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Off the streets and into the ring

Bristol’s inner-city boxing clubs are teaching lessons that reach beyond fitness and footwork


Bristol’s inner-city boxing clubs are teaching lessons that reach beyond fitness and footwork.

Words and photos: Dean Ayotte

“The kids see they can do things, not just in the gym, but out in the world as well.”

Can a boxing club offer more than just a place to train and spar? Two recent visits to Bristol clubs suggest the answer is ‘yes’.

First up is Barton Hill Amateur Boxing Club, which has been running at the Dug Out centre, a former youth club and music venue, since 2007. I’m shown around by Tom Foley, one of the gym’s trainers and founders. The first thing he shows me is the Bristol Post Community Club of the Year award it won in October.

As young kids run sometimes raucous training drills, Foley tells me that 500 people come through the doors here every week. I can believe it. Over the course of the evening dozens of people turn up to train, their ages ranging from five to 60 years old.

While kids and teens do pad work, some of the adults take on punching bags while a couple of 16-year-olds spar in the ring. Parents and grandparents mill about at the ringside or in the foyer, chatting among themselves and with Lin, the club’s secretary and one of the co-founders. The place is a hive of activity – all run by volunteers on a shoestring budget.

One young boxer tells me the gym is a great place to “learn how to do something that matters”; another says it’s made him feel more able to try new things. A third is more direct, telling me his experience at the gym has helped him stand up to bullies at school. Self-confidence shines from all of them.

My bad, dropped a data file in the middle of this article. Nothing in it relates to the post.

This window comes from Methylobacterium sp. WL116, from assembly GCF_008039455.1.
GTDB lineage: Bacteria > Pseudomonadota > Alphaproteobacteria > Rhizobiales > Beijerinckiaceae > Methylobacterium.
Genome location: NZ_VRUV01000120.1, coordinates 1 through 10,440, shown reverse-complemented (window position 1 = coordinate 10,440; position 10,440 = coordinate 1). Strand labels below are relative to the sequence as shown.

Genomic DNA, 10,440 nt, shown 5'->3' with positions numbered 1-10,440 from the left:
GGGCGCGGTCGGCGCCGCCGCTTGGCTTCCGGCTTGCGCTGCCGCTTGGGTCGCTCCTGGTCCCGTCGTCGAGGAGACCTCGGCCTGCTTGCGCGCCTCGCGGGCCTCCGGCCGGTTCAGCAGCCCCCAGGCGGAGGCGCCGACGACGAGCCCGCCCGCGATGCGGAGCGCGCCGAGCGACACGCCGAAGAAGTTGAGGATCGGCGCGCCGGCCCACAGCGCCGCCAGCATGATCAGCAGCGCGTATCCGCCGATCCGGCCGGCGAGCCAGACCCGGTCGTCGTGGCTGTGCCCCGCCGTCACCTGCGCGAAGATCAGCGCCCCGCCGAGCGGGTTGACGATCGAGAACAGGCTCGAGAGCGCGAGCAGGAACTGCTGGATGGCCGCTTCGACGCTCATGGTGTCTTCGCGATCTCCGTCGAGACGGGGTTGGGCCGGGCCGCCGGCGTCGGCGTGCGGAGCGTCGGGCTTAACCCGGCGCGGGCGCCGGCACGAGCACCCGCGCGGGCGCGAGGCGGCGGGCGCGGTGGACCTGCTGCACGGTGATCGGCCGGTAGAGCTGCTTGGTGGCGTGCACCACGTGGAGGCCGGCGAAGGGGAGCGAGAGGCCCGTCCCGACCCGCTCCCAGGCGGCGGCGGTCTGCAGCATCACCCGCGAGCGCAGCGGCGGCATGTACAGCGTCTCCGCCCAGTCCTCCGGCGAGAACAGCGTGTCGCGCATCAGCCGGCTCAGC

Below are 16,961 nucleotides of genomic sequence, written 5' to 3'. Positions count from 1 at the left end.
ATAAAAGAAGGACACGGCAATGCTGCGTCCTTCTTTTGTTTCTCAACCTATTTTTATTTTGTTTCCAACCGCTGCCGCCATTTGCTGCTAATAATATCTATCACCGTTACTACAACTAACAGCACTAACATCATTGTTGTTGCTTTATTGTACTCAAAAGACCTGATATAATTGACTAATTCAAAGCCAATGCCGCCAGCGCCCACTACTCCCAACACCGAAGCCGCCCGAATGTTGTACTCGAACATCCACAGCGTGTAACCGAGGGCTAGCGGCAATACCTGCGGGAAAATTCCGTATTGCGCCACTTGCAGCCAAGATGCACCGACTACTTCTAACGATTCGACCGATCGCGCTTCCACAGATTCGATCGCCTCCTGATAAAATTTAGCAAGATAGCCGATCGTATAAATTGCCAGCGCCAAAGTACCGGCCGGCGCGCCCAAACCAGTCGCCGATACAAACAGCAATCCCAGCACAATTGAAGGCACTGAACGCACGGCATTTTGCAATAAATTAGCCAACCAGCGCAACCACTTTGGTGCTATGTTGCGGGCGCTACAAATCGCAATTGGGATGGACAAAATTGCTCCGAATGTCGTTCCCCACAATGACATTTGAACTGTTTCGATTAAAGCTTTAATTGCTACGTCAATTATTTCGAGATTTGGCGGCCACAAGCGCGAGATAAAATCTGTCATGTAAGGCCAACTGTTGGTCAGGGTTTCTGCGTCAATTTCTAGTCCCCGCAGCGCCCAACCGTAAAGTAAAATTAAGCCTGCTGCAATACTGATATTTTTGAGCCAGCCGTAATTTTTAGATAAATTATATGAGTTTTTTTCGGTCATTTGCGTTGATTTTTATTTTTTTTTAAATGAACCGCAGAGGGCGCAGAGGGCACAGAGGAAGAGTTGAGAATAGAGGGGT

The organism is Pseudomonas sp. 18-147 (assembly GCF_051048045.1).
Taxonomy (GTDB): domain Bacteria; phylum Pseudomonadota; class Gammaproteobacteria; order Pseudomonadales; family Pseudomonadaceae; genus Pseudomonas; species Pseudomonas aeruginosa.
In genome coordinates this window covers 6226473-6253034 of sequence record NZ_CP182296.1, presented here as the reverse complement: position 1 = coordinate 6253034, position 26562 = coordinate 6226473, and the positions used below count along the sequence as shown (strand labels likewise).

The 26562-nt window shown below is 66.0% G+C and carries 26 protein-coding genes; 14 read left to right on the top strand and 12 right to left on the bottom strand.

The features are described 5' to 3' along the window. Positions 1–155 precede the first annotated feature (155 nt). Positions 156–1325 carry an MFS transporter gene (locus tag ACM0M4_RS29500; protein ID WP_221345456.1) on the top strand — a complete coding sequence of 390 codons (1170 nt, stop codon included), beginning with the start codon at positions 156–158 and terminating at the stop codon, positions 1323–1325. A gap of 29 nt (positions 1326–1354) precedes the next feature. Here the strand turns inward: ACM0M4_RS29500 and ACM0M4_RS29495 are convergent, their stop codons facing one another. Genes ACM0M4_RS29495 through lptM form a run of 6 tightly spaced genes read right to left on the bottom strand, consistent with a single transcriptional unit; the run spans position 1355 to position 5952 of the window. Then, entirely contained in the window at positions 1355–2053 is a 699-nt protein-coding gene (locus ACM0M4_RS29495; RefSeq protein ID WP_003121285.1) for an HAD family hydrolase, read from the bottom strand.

A Fighting Chance in life

A guy sparing with another guy.Over in Easton, close to where the M32 carves a border between BS5 and BS2, another boxing club is using the sport as a vehicle for alternative education and mentoring as well as for fun and fitness.

When I arrive at the Empire Fighting Chance (EFC) gym on a Tuesday afternoon, all is quiet. But this soon changes when a group of teens arrive for a training session, and within a few minutes the room is alive with people (initially somewhat reluctantly) warming up. Justin, a mentor and coach at EFC, tells me during a spare minute between sets that the aim of his job is to “promote positive social circles” outside the ring. “I see all the kids who come here out on the street and they know me,” he explains. “It’s good to be a part of the community.”

Many kids and teenagers who come to the Empire gym are dealing with problems in their lives – whether that’s because of exposure to drugs and alcohol, potential exclusion from school, or being bullied.

Between routines of pads, footwork and sparring, Justin chats to the kids and tries to instil lessons about schoolwork – something that doesn’t always seem easy. This is a process that can take months, and with limited contact time the impact can be gradual.

But the statistics collected by EFC speak for themselves. Of kids who come here, 71% say they’re likely to behave better at school, 83% say they’re less likely to bully others, 67% say they’re less likely to end up in a gang – and 93% say they have gained more confidence towards dealing with other problems in their lives.

As I leave at the end of the session, Justin sums up the essence of a boxing gym that carries on delivering after the bell is rung. “Boxing works well for the kids we get because it helps instil confidence and drives their ambition,” he says. “It allows them to see they can make progress and self-develop. The kids get a sense of achievement from developing their skills here. They see they can do things, not just in the gym, but out in the world as well.”

Correction: Apologies to Mr Tom Foley, whose name was incorrectly stated as Tom O’Leary in our print edition.


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